Above is a 30 minute chart of the IWMs -- the average that led the market lower, making it a decent potential leading indicator. Since trading on the 9th, prices have been moving a bit more sideways, consolidating between the ~104 and 109 level. Prices aren't forming a definitive pattern, making this a fairly week technical observation.
But we're also seeing it in the IWCs -- a micro-cap ETF. Both it and the IMWs (above) also broke through their respective 200 minute EMAs as well, a potentially bullish sign.
Adding onto the theme of a potential rebound next week, consider this chart:
Above is a three year graph of both the NASDAQ and NYSE stocks below the 200 day EMA (ignore the right hand side). Both are at very low levels, indicating the market, at least from this metric is very oversold. These types of conditions usually lead to traders nibbling on what they consider to be undervalued shares, as shown in the following chart:
Above is a chart with the SPYs on top and the percentage of stocks below the 200 day EMA on the bottom. For the last three years, this level of oversold (at least on the stocks below their 200 day average indicator) has usually led to a market rebound. And the current level on the 200 day EMA -- which we see at the end of 2011 (far left of the chart), led to the strong spring rally in 2012.
And finally, let's place this sell-off against the general US economic backdrop as expressed in the Fed's Beige Book which was released on Wednesday:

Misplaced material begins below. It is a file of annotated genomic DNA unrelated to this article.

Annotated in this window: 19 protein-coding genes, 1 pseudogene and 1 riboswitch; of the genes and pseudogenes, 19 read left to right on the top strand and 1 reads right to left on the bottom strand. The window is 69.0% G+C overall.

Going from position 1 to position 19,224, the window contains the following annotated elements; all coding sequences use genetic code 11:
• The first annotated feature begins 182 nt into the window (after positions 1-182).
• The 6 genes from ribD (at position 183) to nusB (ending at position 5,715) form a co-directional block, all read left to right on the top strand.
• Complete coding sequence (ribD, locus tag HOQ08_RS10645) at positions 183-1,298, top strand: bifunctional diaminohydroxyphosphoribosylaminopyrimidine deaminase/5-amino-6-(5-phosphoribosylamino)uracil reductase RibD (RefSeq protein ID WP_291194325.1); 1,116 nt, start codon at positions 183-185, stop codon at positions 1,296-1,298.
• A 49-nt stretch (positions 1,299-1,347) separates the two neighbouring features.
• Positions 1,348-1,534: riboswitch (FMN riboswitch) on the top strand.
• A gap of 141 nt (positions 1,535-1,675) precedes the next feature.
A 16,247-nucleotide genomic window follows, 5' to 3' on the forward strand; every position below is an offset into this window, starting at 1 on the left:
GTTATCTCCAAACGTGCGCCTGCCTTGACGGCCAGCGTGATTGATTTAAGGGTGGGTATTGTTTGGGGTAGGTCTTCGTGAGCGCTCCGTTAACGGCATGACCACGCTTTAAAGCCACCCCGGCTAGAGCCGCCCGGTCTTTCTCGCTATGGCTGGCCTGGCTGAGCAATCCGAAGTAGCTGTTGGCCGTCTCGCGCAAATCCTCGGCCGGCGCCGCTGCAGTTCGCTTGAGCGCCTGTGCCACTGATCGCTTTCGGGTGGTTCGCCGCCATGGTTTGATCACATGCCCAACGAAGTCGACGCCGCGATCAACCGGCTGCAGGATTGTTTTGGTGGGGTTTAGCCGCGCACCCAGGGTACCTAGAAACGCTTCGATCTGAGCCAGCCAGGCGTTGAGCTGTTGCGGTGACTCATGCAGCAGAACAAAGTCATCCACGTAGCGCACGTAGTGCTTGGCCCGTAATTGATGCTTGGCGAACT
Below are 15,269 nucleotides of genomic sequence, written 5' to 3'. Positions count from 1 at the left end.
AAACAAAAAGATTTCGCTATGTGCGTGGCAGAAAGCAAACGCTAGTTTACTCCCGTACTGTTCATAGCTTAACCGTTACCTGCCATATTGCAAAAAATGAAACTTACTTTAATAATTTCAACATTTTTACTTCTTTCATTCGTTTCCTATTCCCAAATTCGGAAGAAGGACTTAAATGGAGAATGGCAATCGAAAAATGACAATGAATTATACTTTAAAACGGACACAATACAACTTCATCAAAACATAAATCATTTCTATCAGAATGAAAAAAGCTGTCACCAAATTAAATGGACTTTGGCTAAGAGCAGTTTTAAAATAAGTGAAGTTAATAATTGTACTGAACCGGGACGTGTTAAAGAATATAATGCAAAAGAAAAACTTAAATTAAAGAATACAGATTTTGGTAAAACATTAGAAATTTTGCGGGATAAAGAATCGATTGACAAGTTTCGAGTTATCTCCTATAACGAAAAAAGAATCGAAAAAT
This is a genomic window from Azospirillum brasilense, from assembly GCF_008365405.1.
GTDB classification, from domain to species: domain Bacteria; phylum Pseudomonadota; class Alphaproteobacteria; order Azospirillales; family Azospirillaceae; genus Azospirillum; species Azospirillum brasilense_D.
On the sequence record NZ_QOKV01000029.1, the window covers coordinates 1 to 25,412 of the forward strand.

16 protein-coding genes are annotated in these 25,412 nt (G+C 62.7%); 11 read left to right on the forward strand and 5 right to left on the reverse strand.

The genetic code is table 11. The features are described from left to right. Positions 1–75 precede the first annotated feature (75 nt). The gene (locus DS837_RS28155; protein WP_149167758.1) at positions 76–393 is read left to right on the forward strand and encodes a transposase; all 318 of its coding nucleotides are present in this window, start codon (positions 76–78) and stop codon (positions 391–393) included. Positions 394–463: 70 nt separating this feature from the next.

Reports from the twelve Federal Reserve Districts generally described modest to moderate economic growth at a pace similar to that noted in the previous Beige Book. Moderate growth was reported by the Cleveland, Chicago, St. Louis, Minneapolis, Dallas, and San Francisco Districts, while modest growth was reported by the New York, Philadelphia, Richmond, Atlanta, and Kansas City Districts. In the Boston District, reports from business contacts painted a mixed picture of economic conditions. In addition, several Districts noted that contacts were generally optimistic about future activity.
The market is a leading indicator. But there is nothing in the fundamental US economic picture indicating we're near a recession. As I noted earlier this week, the leading and coincident indicators are in good shape, and consumer spending is at decent and sustainable levels. That means traders aren't selling because a recession is around the corner. Ultimately they're readjusting portfolios. That arguably puts a higher potential bottom on the chart.
A rebound certainly isn't guaranteed. There is clearly a big change in the risk calculus caused by the EU, Japan and increased military conflict. And those external events can have a domestic impact in an increasingly inter-connected world leading to lower corporate earnings and, by extension, equity prices. It's also possible that there is simply too much downward momentum baked into the current market environment to stop now. And, honestly, considering the overvalued nature of most shares, that wouldn't be a bad thing. But the US markets are getting caught up in a sell-off that is arguably more globally based, while the US economy isn't showing any recessionary signs. And there are also very important indicators pointing to oversold conditions. Overall, the possibility for a rebound has at least increased.